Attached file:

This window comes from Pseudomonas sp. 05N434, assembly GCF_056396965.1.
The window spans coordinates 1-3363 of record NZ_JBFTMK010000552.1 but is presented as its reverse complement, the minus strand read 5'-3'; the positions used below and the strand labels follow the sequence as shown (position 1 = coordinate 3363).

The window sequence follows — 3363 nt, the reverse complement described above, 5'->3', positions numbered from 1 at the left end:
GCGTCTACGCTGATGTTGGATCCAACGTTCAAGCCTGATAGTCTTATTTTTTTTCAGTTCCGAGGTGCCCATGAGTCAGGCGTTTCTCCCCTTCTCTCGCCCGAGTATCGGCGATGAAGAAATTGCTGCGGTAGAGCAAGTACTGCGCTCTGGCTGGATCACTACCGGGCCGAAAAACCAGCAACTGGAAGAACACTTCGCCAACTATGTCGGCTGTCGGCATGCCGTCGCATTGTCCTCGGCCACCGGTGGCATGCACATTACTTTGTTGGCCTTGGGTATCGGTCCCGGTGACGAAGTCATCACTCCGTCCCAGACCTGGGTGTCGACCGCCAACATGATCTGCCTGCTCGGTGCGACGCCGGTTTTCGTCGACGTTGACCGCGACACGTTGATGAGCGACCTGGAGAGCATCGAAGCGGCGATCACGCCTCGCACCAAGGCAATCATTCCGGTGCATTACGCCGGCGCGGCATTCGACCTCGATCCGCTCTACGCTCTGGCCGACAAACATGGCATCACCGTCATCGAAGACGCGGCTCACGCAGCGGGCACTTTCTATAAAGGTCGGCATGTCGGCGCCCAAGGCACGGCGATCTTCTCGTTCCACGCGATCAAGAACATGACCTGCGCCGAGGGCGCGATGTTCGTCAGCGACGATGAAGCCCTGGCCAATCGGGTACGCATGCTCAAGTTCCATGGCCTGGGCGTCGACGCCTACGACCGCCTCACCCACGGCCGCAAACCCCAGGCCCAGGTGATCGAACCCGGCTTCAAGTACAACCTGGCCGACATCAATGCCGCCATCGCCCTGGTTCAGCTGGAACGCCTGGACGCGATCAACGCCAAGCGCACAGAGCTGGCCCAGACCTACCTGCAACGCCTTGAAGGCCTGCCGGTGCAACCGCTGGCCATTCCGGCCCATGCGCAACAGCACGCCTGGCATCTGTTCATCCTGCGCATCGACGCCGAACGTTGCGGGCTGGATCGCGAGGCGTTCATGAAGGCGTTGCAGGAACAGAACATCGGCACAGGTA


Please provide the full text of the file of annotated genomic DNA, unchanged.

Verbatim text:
This window comes from Pseudomonas sp. 05N434, assembly GCF_056396965.1.
The window spans coordinates 1-3363 of record NZ_JBFTMK010000552.1 but is presented as its reverse complement, the minus strand read 5'-3'; the positions used below and the strand labels follow the sequence as shown (position 1 = coordinate 3363).

The window sequence follows — 3363 nt, the reverse complement described above, 5'->3', positions numbered from 1 at the left end:
GCGTCTACGCTGATGTTGGATCCAACGTTCAAGCCTGATAGTCTTATTTTTTTTCAGTTCCGAGGTGCCCATGAGTCAGGCGTTTCTCCCCTTCTCTCGCCCGAGTATCGGCGATGAAGAAATTGCTGCGGTAGAGCAAGTACTGCGCTCTGGCTGGATCACTACCGGGCCGAAAAACCAGCAACTGGAAGAACACTTCGCCAACTATGTCGGCTGTCGGCATGCCGTCGCATTGTCCTCGGCCACCGGTGGCATGCACATTACTTTGTTGGCCTTGGGTATCGGTCCCGGTGACGAAGTCATCACTCCGTCCCAGACCTGGGTGTCGACCGCCAACATGATCTGCCTGCTCGGTGCGACGCCGGTTTTCGTCGACGTTGACCGCGACACGTTGATGAGCGACCTGGAGAGCATCGAAGCGGCGATCACGCCTCGCACCAAGGCAATCATTCCGGTGCATTACGCCGGCGCGGCATTCGACCTCGATCCGCTCTACGCTCTGGCCGACAAACATGGCATCACCGTCATCGAAGACGCGGCTCACGCAGCGGGCACTTTCTATAAAGGTCGGCATGTCGGCGCCCAAGGCACGGCGATCTTCTCGTTCCACGCGATCAAGAACATGACCTGCGCCGAGGGCGCGATGTTCGTCAGCGACGATGAAGCCCTGGCCAATCGGGTACGCATGCTCAAGTTCCATGGCCTGGGCGTCGACGCCTACGACCGCCTCACCCACGGCCGCAAACCCCAGGCCCAGGTGATCGAACCCGGCTTCAAGTACAACCTGGCCGACATCAATGCCGCCATCGCCCTGGTTCAGCTGGAACGCCTGGACGCGATCAACGCCAAGCGCACAGAGCTGGCCCAGACCTACCTGCAACGCCTTGAAGGCCTGCCGGTGCAACCGCTGGCCATTCCGGCCCATGCGCAACAGCACGCCTGGCATCTGTTCATCCTGCGCATCGACGCCGAACGTTGCGGGCTGGATCGCGAGGCGTTCATGAAGGCGTTGCAGGAACAGAACATCGGCACAGGTA